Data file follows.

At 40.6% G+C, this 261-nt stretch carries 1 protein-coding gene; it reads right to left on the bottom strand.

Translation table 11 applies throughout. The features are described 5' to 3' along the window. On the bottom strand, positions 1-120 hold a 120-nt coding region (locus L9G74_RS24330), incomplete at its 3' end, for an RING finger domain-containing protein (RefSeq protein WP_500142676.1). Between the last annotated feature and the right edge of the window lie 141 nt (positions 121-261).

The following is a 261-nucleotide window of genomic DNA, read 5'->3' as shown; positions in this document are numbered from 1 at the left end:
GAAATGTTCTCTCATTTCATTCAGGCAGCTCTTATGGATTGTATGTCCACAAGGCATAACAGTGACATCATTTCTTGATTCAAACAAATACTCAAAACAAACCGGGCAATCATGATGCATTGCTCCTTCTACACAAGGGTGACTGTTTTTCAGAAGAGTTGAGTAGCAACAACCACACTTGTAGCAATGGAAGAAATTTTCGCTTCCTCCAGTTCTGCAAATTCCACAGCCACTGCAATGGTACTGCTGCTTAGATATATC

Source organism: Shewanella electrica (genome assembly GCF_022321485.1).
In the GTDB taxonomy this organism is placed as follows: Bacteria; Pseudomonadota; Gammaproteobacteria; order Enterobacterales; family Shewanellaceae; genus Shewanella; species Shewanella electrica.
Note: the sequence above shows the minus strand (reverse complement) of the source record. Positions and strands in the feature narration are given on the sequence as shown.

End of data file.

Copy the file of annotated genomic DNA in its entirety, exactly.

At 40.6% G+C, this 261-nt stretch carries 1 protein-coding gene; it reads right to left on the bottom strand.

Translation table 11 applies throughout. The features are described 5' to 3' along the window. On the bottom strand, positions 1-120 hold a 120-nt coding region (locus L9G74_RS24330), incomplete at its 3' end, for an RING finger domain-containing protein (RefSeq protein WP_500142676.1). Between the last annotated feature and the right edge of the window lie 141 nt (positions 121-261).

The following is a 261-nucleotide window of genomic DNA, read 5'->3' as shown; positions in this document are numbered from 1 at the left end:
GAAATGTTCTCTCATTTCATTCAGGCAGCTCTTATGGATTGTATGTCCACAAGGCATAACAGTGACATCATTTCTTGATTCAAACAAATACTCAAAACAAACCGGGCAATCATGATGCATTGCTCCTTCTACACAAGGGTGACTGTTTTTCAGAAGAGTTGAGTAGCAACAACCACACTTGTAGCAATGGAAGAAATTTTCGCTTCCTCCAGTTCTGCAAATTCCACAGCCACTGCAATGGTACTGCTGCTTAGATATATC

Source organism: Shewanella electrica (genome assembly GCF_022321485.1).
In the GTDB taxonomy this organism is placed as follows: Bacteria; Pseudomonadota; Gammaproteobacteria; order Enterobacterales; family Shewanellaceae; genus Shewanella; species Shewanella electrica.
Note: the sequence above shows the minus strand (reverse complement) of the source record. Positions and strands in the feature narration are given on the sequence as shown.